Today, in addition to the Comets, the Auditorium plays host to the Utica College Pioneers men's and women's ice hockey teams which play in the United Collegiate Hockey Conference of the NCAA Division III, The Skating Club of Utica, The Jr. Comets Youth Hockey Program and several high school varsity ice hockey teams. It has been the former home for the Mohawk Valley Comets of the North American Hockey League, the Mohawk Valley Stars/Comets of the Atlantic Coast Hockey League, the Utica Devils of the American Hockey League, the Utica Bulldogs/Blizzard and Mohawk Valley Prowlers of the United Hockey League, and the Mohawk Valley IceCats of the North Eastern Hockey League. Both Pioneer hockey teams boast the highest average attendance for a Division III hockey team in the United States, with regular season games frequently selling out.[citation needed]

In recent years, "The Aud" has earned high rankings from various hockey circles, earning the #8 spot in "The 10 Coolest Hockey Rinks in the World" list by Complex Magazine,[21] the #8 rank for best AHL arena by Stadium Journey,[22] and #4 in the Pure Hockey Blog's list of the top 6 places to skate for hockey.[23]

Photos and renderings of the Utica Memorial Auditorium are on permanent display at New York's Museum of Modern Art. The museum's collection honors the auditorium as an architectural landmark.[24][25]

On September 27, 2017, the Upper Mohawk Valley Memorial Auditorium Authority announced a 10-year naming rights deal with locally based Adirondack Bank, amending the official name of "The Aud" to Adirondack Bank Center at the Utica Memorial Auditorium.[5]

In November 2017, work was completed on the 26,000-square-foot expansion that added a new entrance, a half-dozen executive suites, a new women's bathroom, a building-wide sprinkler system and other amenities to the facility. The $10.55 million project was fully funded by the state.[26] A restaurant named "72 Tavern & Grill" was constructed on existing foundation on the West side of the facility that supported underground areas of the Aud. The "72" is in honor of the 72 cables that have held up the roof of the Adirondack Bank Center for more than 50 years. [27]

On June 1, 2018, the Adirondack Bank Center hosted UFC Fight Night: Rivera vs. Moraes.

On June 13, 2018, Mohawk Valley Garden CEO Rob Esche and Major Arena Soccer League (MASL) commissioner Joshua Schaub, along with other officials, announced that Utica will field a professional indoor soccer team — called Utica City Football Club, or UCFC for short — that will play home games at the Adirondack Bank Center at the Utica Memorial Auditorium beginning with the 2018-19 season. [28] The team had previously been known as the Syracuse Silver Knights.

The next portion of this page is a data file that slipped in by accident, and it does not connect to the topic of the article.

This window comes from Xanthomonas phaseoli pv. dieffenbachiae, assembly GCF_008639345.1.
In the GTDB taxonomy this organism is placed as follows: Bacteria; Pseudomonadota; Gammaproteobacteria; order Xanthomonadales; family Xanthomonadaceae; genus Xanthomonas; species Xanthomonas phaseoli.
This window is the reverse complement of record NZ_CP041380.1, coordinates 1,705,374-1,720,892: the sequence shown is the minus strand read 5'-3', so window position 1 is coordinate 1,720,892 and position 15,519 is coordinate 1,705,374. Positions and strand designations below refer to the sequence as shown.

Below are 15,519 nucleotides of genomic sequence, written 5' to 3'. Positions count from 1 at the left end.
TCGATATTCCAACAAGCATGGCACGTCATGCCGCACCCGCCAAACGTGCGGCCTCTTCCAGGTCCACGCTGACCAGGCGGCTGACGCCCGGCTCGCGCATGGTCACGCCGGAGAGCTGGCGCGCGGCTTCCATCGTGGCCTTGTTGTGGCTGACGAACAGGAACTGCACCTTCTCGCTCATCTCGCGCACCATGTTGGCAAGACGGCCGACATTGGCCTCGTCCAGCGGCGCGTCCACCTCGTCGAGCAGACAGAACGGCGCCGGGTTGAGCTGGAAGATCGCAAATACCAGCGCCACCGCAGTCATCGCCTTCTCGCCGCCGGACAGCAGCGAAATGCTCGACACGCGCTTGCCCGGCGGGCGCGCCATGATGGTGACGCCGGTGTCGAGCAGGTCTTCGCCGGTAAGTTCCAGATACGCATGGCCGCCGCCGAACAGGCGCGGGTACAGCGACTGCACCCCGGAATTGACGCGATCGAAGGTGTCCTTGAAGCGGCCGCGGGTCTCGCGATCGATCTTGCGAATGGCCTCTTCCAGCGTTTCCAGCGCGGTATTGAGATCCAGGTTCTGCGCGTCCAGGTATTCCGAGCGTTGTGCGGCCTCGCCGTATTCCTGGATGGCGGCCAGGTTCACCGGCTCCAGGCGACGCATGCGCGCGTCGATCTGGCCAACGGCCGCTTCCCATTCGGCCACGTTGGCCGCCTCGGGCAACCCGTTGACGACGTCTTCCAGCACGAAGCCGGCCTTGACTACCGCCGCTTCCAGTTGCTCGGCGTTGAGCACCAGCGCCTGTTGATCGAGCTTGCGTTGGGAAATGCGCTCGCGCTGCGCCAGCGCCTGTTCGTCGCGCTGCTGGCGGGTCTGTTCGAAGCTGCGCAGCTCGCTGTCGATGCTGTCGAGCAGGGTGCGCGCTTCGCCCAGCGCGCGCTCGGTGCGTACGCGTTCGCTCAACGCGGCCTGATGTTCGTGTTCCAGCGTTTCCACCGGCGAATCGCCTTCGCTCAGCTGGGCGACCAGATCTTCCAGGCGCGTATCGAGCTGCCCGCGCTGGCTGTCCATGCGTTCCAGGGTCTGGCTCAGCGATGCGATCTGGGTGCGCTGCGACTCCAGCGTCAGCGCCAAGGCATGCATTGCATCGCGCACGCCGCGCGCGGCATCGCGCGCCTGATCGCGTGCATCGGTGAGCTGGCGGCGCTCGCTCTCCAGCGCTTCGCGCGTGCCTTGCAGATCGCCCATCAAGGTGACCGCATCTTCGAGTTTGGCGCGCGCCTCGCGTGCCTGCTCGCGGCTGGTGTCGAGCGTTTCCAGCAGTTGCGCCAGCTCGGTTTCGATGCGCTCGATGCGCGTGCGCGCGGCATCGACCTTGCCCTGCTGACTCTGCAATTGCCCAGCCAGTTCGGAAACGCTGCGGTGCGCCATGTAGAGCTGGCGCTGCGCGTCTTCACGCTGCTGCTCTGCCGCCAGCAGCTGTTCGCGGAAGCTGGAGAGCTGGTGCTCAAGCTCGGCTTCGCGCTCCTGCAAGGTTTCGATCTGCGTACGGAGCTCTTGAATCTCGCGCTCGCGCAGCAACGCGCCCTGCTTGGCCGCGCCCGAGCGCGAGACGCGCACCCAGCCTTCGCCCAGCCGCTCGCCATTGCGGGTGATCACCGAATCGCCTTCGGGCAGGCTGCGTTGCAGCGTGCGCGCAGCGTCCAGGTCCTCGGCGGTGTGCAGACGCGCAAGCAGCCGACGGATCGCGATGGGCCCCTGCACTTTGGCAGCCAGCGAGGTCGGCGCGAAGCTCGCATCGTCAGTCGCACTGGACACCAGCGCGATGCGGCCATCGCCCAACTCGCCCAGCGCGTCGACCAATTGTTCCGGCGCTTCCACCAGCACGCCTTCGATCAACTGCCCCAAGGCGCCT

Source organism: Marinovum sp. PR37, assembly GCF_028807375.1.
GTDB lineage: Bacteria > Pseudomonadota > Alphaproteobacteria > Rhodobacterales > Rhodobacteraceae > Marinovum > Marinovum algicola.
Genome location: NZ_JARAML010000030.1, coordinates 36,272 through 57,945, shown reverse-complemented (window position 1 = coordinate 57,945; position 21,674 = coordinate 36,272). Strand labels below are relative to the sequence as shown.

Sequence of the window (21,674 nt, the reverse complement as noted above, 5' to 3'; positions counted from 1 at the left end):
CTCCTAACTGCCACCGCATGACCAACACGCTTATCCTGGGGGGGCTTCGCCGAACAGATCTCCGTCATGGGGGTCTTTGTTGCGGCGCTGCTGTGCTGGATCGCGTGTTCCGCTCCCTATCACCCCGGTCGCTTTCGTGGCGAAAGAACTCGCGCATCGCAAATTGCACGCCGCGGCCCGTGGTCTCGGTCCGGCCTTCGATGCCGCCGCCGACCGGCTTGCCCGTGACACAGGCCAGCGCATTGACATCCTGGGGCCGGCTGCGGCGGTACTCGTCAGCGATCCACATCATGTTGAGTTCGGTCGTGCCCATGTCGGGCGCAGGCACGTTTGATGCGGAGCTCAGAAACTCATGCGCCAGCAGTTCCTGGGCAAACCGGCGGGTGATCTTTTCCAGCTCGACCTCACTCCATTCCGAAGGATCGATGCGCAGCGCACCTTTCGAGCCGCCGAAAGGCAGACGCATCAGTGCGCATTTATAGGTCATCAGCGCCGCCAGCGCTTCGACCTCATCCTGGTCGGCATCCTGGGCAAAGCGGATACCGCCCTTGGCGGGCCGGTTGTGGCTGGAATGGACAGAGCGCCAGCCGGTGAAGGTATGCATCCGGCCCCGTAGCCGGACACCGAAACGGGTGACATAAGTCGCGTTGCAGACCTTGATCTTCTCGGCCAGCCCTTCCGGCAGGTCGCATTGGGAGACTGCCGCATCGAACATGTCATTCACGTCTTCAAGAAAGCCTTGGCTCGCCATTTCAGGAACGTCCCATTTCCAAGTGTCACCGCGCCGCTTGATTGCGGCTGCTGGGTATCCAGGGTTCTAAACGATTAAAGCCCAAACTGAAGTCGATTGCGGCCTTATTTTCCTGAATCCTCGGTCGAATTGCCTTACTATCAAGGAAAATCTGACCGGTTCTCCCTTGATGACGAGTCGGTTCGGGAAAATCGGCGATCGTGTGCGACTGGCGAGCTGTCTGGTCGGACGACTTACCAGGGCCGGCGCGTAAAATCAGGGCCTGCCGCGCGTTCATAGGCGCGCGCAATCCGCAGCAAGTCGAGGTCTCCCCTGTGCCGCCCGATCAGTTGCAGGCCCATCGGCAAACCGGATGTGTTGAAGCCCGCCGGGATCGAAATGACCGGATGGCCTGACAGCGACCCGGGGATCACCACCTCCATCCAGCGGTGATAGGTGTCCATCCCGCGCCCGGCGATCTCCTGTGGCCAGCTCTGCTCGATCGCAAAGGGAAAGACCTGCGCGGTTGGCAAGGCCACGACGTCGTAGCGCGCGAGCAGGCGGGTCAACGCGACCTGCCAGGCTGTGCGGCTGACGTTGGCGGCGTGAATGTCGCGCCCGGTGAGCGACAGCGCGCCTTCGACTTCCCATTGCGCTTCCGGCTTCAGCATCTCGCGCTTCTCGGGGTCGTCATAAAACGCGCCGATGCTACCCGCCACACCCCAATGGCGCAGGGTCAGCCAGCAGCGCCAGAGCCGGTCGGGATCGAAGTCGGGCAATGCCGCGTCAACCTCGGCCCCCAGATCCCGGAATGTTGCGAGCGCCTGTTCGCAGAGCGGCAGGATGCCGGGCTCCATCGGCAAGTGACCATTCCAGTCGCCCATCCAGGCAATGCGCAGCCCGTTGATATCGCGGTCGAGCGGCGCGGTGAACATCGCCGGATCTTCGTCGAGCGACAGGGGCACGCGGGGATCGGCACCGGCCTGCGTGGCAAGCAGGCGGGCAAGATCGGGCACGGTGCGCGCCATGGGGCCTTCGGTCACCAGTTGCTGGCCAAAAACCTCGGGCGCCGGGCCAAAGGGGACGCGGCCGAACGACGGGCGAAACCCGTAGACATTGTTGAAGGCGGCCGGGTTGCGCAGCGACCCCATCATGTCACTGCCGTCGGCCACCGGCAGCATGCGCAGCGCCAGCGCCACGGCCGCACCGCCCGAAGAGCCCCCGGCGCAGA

High school sportsEdit

In addition to its regular season high school hockey games, the Utica Memorial Auditorium hosted the New York State Ice Hockey semi-finals and finals every year from its inception to the 2015 Championships. In August 2015, NYSPHSAA announced it would be moving the state tournament to Buffalo's HarborCenter. On March 9–10, 1973, Utica Memorial Auditorium hosted the 11th NYSPHSAA state wrestling tournament. The annual tournament has not returned to Utica since.[29]


  1. ^ a b c d e Romano, Paul; Romano, David (May 23, 2009). "Guest View: The Aud Turns 50". Observer-Dispatch. Utica. Retrieved August 12, 2013.
  2. ^ Federal Reserve Bank of Minneapolis. "Consumer Price Index (estimate) 1800–". Retrieved January 1, 2020.
  3. ^ a b
  4. ^ Rushmore, Ralph (1960). A City Reborn. Utica: Utica: Fusco Advertising Agency. p. 18.
  5. ^ a b $2M deal leads to new name for Utica Aud
  6. ^ 1964–1965 New York World's Fair New York State Pavilion
  7. ^
  8. ^ "Archived copy". Archived from the original on July 14, 2014. Retrieved June 22, 2014.CS1 maint: archived copy as title (link)
  9. ^ "Archived copy". Archived from the original on September 27, 2011. Retrieved September 1, 2011.CS1 maint: archived copy as title (link)
  10. ^
  11. ^ "Archived copy". Archived from the original on June 19, 2014. Retrieved June 22, 2014.CS1 maint: archived copy as title (link)
  12. ^
  13. ^ Ackerman, Bryan. "Aud Architecture Made It "Breakthrough Facility"". Utica Observer Dispatch. Gatehouse Media. Retrieved April 8, 2015.
  14. ^ "Utica Memorial Auditorium History". Upper Mohawk Valley Memorial Auditorium Authority. Archived from the original on July 22, 2011. Retrieved September 3, 2011.
  15. ^ Rushmore, Ralph (1960). A City Reborn. Utica: Utica: Fusco Advertising Agency. pp. 20–21.
  16. ^
  17. ^ "Utica Memorial Auditorium named Civil Engineering Landmark". WKTV. Utica. August 30, 2011. Archived from the original on September 27, 2011. Retrieved August 31, 2010.
  18. ^ "Utica Memorial Auditorium". American Society of Civil Engineers. Archived from the original on March 29, 2012. Retrieved August 31, 2010.
  19. ^ "Utica Comets Announced as Local AHL Team". WKTV. Utica. June 14, 2013. Archived from the original on June 16, 2013. Retrieved June 14, 2013.
  20. ^ "Archived copy". Archived from the original on May 9, 2015. Retrieved April 19, 2015.CS1 maint: archived copy as title (link)
  21. ^
  22. ^
  23. ^ Bernstein, Mat (October 21, 2014). "Hockey Bucket List: 6 Best Rinks To Play In". Pure Hockey Blog. Archived from the original on April 14, 2015. Retrieved April 8, 2015.
  24. ^ "Archived copy". Archived from the original on July 14, 2014. Retrieved June 23, 2014.CS1 maint: archived copy as title (link)
  25. ^
  26. ^
  27. ^
  28. ^
  29. ^ "Archived copy". Archived from the original on January 9, 2014. Retrieved January 11, 2013.CS1 maint: archived copy as title (link)

Further readingEdit

  • Ritter, Andy. "Utica Memorial Auditorium-Home of the Utica Comets". Roaming The Rinks.

External linksEdit

Preceded by
University of Denver Arena
Denver, Colorado
Host of the
Frozen Four

Succeeded by
McHugh Forum
Chestnut Hill, Massachusetts

Coordinates: 43°06′18″N 75°14′01″W / 43.104982°N 75.233492°W / 43.104982; -75.233492